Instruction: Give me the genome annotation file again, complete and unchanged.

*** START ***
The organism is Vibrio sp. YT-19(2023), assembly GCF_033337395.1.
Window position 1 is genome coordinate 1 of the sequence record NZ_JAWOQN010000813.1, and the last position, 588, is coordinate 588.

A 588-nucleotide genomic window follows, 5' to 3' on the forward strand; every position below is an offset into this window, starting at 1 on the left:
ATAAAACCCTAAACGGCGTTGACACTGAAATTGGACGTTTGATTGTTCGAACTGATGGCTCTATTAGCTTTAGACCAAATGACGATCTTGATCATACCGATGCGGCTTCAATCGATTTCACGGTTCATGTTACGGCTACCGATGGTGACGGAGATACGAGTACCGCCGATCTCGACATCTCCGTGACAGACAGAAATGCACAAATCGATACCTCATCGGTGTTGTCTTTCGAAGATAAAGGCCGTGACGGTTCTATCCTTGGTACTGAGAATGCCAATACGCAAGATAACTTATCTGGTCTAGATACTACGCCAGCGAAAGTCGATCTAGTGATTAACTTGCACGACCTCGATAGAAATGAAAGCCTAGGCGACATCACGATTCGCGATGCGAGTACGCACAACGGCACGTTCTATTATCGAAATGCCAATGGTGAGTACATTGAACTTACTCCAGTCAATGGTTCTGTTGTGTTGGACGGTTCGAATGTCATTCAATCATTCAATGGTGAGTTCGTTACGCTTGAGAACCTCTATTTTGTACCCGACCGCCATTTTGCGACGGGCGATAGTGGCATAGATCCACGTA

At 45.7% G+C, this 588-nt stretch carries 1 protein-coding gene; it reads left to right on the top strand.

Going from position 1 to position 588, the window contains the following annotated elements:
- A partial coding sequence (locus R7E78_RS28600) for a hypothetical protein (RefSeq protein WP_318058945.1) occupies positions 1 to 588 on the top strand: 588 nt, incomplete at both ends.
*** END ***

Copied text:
The organism is Vibrio sp. YT-19(2023), assembly GCF_033337395.1.
Window position 1 is genome coordinate 1 of the sequence record NZ_JAWOQN010000813.1, and the last position, 588, is coordinate 588.

A 588-nucleotide genomic window follows, 5' to 3' on the forward strand; every position below is an offset into this window, starting at 1 on the left:
ATAAAACCCTAAACGGCGTTGACACTGAAATTGGACGTTTGATTGTTCGAACTGATGGCTCTATTAGCTTTAGACCAAATGACGATCTTGATCATACCGATGCGGCTTCAATCGATTTCACGGTTCATGTTACGGCTACCGATGGTGACGGAGATACGAGTACCGCCGATCTCGACATCTCCGTGACAGACAGAAATGCACAAATCGATACCTCATCGGTGTTGTCTTTCGAAGATAAAGGCCGTGACGGTTCTATCCTTGGTACTGAGAATGCCAATACGCAAGATAACTTATCTGGTCTAGATACTACGCCAGCGAAAGTCGATCTAGTGATTAACTTGCACGACCTCGATAGAAATGAAAGCCTAGGCGACATCACGATTCGCGATGCGAGTACGCACAACGGCACGTTCTATTATCGAAATGCCAATGGTGAGTACATTGAACTTACTCCAGTCAATGGTTCTGTTGTGTTGGACGGTTCGAATGTCATTCAATCATTCAATGGTGAGTTCGTTACGCTTGAGAACCTCTATTTTGTACCCGACCGCCATTTTGCGACGGGCGATAGTGGCATAGATCCACGTA

At 45.7% G+C, this 588-nt stretch carries 1 protein-coding gene; it reads left to right on the top strand.

Going from position 1 to position 588, the window contains the following annotated elements:
- A partial coding sequence (locus R7E78_RS28600) for a hypothetical protein (RefSeq protein WP_318058945.1) occupies positions 1 to 588 on the top strand: 588 nt, incomplete at both ends.